Consumer and Carer Participation in Mental Health Services by Bianca Rossetti
15 June 2021
Bianca Rossetti is the Chair of the ACT Mental Health Consumer Network and member of the Canberra Hospital Expansion Project Consumer Reference Group. Bianca spoke at the Thank You event for Consumer Representatives at the ACT Legislative Assembly on 9 June 2021. Her speech is below:
Today I am going talk about consumer participation in mental health. I would like to acknowledge the Tradition Owners of the land upon which we meet today and pay my respects to their Elders past and present.
According to Australian Institute of Mental Health and Wellbeing, mental health affects and is affected by multiple socioeconomic factors, including a person’s access to services, living conditions and employment status, and it affects not only the individual but also families and carers. This data is not new and people in the community are increasingly becoming aware of mental health affects but how is the ACT mental health systems changing and improving to meet needs. I identify as a consumer of the public mental health system and also as a carer of a teen with disability and would like to share my personal experience of being a consumer representative in our health system. I would like to acknowledge people with living experience of mental illness and their lived experience expertise and ongoing contributions to the mental health sector. Thank you Minister Stephen-Smith and Minister Davidson for your recognition of consumers.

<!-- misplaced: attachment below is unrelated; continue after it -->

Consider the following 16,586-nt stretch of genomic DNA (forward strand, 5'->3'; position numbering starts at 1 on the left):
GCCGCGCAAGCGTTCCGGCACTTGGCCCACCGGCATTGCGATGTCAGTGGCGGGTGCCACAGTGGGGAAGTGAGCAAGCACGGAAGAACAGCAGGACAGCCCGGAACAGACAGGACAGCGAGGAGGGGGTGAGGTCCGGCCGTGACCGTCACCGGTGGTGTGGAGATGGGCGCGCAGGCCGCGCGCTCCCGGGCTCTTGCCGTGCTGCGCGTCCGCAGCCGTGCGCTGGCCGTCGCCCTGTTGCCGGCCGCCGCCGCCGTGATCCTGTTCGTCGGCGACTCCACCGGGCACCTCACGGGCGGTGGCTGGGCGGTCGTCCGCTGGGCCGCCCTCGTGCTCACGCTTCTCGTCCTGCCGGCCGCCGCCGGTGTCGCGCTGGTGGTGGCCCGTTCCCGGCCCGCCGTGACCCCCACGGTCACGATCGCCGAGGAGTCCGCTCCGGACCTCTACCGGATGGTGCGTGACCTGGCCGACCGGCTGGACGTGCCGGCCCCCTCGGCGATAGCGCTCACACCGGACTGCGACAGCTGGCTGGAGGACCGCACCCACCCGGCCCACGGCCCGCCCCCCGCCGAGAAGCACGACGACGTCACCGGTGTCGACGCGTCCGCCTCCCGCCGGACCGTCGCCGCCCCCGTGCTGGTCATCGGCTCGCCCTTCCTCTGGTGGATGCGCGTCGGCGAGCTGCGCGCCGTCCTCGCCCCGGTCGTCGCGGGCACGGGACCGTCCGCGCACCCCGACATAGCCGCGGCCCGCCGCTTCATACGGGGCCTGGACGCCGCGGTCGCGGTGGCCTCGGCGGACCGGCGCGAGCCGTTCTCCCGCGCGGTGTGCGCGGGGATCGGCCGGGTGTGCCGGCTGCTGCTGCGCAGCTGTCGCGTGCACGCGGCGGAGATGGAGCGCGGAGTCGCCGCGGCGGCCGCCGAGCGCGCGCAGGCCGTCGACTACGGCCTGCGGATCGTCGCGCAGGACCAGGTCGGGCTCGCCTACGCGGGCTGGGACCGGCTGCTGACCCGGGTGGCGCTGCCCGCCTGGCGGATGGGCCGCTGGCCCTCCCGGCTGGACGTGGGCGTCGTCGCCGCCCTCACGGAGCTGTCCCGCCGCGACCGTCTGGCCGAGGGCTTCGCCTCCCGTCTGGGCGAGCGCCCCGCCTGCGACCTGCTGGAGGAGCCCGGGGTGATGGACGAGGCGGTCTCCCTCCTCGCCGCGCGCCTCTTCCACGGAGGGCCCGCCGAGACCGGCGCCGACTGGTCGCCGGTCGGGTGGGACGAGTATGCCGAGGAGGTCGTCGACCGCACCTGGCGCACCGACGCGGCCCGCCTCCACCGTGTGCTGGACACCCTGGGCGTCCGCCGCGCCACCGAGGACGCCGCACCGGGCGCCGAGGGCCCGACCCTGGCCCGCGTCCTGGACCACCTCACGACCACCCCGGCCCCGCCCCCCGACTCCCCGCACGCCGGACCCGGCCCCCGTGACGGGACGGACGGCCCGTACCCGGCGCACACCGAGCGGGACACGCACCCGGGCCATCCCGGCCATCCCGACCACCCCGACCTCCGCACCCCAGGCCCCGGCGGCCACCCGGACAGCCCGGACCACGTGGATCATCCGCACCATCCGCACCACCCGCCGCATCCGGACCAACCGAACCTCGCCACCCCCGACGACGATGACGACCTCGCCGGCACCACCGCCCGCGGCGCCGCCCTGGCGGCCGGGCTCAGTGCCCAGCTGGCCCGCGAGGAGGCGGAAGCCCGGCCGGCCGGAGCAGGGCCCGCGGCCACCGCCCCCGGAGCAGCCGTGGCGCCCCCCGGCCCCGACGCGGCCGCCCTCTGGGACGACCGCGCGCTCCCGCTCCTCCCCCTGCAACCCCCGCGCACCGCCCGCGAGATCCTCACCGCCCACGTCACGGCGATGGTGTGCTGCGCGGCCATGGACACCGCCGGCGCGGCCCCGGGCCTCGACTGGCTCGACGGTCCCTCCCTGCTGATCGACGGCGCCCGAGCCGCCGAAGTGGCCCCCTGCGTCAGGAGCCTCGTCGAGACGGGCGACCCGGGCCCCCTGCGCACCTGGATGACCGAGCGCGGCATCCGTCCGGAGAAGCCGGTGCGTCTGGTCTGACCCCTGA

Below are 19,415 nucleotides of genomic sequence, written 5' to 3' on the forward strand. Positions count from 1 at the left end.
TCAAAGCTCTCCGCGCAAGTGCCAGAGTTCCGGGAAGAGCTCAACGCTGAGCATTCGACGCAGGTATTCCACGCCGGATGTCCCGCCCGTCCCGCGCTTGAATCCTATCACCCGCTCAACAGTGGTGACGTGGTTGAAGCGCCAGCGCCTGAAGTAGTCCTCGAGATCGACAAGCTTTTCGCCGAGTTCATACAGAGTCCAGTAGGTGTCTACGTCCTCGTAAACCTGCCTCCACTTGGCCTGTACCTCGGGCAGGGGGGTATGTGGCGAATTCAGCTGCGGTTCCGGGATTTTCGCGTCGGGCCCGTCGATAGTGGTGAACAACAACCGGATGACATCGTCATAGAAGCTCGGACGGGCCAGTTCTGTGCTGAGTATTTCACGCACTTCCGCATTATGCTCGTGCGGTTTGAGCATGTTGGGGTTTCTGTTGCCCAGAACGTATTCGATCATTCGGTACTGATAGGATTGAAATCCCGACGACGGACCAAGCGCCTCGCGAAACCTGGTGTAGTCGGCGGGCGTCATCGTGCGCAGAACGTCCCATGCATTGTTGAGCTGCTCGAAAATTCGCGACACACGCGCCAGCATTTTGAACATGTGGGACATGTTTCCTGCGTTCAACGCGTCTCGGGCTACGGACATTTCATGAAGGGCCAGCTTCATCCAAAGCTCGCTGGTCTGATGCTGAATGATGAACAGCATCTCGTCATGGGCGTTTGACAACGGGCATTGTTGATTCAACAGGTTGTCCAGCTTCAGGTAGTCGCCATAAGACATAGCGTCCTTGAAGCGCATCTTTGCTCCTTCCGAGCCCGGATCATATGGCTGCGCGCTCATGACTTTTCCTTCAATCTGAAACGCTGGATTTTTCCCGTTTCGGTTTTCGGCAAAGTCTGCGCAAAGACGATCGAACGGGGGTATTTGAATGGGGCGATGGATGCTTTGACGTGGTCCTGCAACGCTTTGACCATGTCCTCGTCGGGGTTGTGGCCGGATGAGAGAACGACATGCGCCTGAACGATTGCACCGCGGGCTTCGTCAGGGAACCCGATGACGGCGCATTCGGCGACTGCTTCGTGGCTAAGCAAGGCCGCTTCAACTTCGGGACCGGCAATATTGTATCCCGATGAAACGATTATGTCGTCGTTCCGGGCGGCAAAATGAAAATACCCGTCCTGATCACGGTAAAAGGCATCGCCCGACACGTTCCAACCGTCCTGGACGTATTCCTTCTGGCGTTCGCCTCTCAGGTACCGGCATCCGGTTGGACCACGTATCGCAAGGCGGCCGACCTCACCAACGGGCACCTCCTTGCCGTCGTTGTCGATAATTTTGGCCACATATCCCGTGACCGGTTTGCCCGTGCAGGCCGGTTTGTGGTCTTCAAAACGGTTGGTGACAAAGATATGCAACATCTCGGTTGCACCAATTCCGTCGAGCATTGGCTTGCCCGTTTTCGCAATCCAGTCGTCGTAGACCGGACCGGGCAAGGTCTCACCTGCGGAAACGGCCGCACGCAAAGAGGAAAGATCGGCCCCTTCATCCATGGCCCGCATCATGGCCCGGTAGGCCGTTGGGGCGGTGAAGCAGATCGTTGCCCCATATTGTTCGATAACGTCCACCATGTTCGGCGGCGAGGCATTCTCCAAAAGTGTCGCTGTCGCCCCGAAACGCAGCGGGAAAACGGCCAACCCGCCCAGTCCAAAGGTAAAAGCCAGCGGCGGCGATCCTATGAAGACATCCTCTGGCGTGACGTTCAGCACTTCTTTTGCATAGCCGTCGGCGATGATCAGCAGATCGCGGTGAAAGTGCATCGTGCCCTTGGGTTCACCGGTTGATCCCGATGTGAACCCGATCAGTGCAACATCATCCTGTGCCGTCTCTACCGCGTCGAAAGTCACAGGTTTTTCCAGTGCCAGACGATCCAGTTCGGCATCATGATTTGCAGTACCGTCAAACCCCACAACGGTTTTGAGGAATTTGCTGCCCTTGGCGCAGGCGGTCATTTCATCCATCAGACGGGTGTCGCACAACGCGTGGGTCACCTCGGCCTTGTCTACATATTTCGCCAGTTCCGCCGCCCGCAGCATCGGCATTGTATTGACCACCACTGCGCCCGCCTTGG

Consumer and carer participation has been promoted as part of the National Mental Health Strategy and has the potential to empower consumers and carers to improve mental health services, research from University of Queensland has found. So how is Canberra’s mental health system encouraging this participation.
The ACT Mental Health Consumer Network, through their educational programs, have given me the courage and skills to advocate in the mental health system. Several years ago, I began my journey in mental health systemic advocacy by attending the self-advocacy course, after completing that I did the consumer representation training, and recently ‘My Rights My Decision’, understanding NDIS and mentoring courses. These courses are empowering for consumers and help us understanding our health and wellbeing and voice systemic issues in committees within the mental health system.
Currently I am the Chair of the ACT Mental Health Consumer Network and an active consumer representative on several committees from reviewing policies, the Safewards program to Canberra Hospital Expansion Project.
I am also on the board of the Mental Health Community Coalition and feel that a commitment to advocating comes for knowing the sector and taking opportunities. As I am involved in MIEACT as a YAM [Youth Aware of Mental Health] program instructor, NDIS participation focus groups, and other lived experience forums. Due to this it is important to prioritise responsibilities and do self-care. As a consumer and carer it is important to understand limitations, have the right to say NO and still feel appreciated and valued for contributions.